The elusive British sun is starting to show, temperatures are creeping up, festival season is round the corner, and summer trends are hitting the shop floors. It's tempting as hell to ditch our winter wardrobes and start afresh with some cute new clothes. But wait, how many times will you really wear that new floral bardot top? And how can we make informed choices about where to shop ethically on the high street?
We've all seen the news stories of garment workers being paid far less than a living wage, heard the tales of protests and unsafe working conditions, and watched the tales of refugee children being exploited in Turkish sweatshops. It's absolutely heartbreaking, but at times it feels like something that consumers have no control over, making it seem easier to turn a blind eye and carry on with our fast fashion habits. Surely it's the brands' responsibility to fix this, not the consumers'? And will one more new dress really hurt?
Being able to love fashion whilst upholding moral standards seems impossible at times. But please don't give in, or be put off - this article is here to help you get started in finding a balance between dressing up and doing the right thing with three easy steps.
1. Ask questions.
It doesn't have to be difficult to be a savvy shopper, and finding out how much information brands share about the women and men who make our clothes is a good place to begin. Not My Style has just launched a sustainable fashion app that's here to make shopping and having ethics SO much quicker and easier. The team behind Not My Style have scoured every corner of those impossibly complicated sustainability reports on each of the brands' websites and then turned this information into digestible, quick ratings that we can all use to make informed choices. By seeking out and using this information we have the power to spend our money on brands that are taking active steps to improve their supply chains, and to call-out the brands that we want to do more. The app is linked to social media so get tweeting those brands you're disappointed in. Fashion Revolution week is also coming up next week, with a host of ways you can get involved, including taking a snap of a favourite piece of clothing worn inside out to show the label, and then tweeting the photo to the brand who made it asking '#whomademyclothes?'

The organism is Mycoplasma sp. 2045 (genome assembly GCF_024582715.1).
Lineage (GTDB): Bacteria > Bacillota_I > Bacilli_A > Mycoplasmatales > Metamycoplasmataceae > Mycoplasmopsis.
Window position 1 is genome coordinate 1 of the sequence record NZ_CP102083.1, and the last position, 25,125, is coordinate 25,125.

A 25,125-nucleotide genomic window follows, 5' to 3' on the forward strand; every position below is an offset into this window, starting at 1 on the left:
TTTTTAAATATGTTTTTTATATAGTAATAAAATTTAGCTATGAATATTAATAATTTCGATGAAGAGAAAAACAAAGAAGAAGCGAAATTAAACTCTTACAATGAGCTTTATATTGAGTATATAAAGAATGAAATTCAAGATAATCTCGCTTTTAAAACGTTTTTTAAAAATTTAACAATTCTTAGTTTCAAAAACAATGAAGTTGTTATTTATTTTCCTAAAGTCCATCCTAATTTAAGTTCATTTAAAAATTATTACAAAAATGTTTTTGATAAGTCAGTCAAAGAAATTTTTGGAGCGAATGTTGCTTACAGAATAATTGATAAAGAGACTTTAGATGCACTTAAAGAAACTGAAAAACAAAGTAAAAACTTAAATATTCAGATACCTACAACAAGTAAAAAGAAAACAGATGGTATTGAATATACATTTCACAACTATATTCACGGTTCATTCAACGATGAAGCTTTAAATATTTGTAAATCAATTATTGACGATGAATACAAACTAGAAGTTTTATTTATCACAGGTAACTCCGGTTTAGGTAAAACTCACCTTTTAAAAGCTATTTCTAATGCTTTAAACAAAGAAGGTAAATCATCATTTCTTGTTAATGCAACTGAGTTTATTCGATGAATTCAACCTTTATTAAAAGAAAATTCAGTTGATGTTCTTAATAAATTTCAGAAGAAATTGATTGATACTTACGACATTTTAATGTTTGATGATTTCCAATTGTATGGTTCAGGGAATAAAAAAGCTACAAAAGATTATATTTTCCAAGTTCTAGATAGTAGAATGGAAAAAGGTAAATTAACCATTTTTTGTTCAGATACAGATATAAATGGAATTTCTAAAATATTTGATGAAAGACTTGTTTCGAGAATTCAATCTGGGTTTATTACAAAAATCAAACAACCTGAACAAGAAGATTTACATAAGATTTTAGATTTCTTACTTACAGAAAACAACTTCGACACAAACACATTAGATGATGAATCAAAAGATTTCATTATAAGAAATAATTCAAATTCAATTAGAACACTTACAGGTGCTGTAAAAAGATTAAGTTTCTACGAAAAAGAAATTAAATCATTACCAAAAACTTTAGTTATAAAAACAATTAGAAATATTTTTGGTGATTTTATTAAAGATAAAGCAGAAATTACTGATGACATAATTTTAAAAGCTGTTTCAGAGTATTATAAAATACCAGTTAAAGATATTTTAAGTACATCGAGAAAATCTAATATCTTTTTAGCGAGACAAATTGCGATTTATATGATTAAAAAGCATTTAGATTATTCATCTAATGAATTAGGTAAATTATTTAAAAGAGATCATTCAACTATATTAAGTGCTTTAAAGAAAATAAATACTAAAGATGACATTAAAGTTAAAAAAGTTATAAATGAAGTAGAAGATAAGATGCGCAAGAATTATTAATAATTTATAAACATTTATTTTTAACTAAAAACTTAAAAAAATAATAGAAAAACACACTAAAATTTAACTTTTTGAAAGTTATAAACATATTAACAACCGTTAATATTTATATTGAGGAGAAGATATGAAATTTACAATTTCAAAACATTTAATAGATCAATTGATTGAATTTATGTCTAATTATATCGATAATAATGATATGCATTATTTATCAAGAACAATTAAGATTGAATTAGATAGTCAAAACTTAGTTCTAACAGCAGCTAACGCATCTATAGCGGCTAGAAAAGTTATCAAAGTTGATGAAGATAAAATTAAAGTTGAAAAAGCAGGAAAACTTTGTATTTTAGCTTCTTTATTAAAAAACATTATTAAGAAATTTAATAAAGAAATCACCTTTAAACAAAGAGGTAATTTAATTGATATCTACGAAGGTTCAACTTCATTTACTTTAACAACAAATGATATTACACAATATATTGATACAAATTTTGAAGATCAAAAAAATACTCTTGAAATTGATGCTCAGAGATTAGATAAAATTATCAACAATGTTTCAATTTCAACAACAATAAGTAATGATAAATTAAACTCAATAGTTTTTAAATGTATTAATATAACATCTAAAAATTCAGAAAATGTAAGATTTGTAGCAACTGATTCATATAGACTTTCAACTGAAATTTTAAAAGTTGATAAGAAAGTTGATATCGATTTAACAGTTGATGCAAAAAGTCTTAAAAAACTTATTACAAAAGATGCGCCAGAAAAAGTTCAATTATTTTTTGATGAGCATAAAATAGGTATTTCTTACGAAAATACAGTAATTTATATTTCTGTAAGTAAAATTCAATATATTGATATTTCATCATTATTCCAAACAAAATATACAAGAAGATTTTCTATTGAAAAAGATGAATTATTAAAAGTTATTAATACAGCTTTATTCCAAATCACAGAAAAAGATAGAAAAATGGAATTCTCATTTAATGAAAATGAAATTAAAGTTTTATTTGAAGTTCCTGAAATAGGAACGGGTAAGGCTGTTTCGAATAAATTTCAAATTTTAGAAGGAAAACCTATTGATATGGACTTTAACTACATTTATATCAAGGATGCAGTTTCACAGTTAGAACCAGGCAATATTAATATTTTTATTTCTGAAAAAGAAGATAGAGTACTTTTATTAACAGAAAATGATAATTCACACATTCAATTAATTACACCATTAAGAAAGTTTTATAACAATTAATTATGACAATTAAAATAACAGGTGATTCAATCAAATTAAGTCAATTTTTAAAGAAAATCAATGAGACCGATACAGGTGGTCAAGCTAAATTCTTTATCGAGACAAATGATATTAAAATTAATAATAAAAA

2. Look after your clothes.
Alongside spending your money carefully there are other simple steps you can take to become a savvy shopper. Invest in fewer pieces of higher quality, wear them more than 30 times, wash with care, and repair or recycle when your time together is over. Next time you're tempted to buy something new have a good sort through the clothes you already own and see how you can repurpose and refresh the pieces you haven't worn in a while. AEG have also recently launched the Care Label Project, featuring loads of great advice on caring for your clothes, most of which are super easy changes to the way we wash different fabrics, whilst also debunking a few myths such as 'do not tumble dry', which can actually help some garments live longer.
3. Use your consumer power
If we all use resources such as Not My Style, and put our money where our morals are, along with these other simple steps, brands will feel the pressure to clean up their supply chains and make sure that the women and men who make our clothes are safe and happy. We know it will work, take UNIQLO as a recent example; the brand caved to campaign pressure and released a list of their garment factories. The more information we all ask for, the more brands will respond. Wearing clothes we love, that have been made with love, by happy people, sounds pretty damn good to me.
Fashion is meant to be empowering, so let's use our choices as consumers to band together and empower those who make our clothes, but currently don't have the power we all deserve. We got this!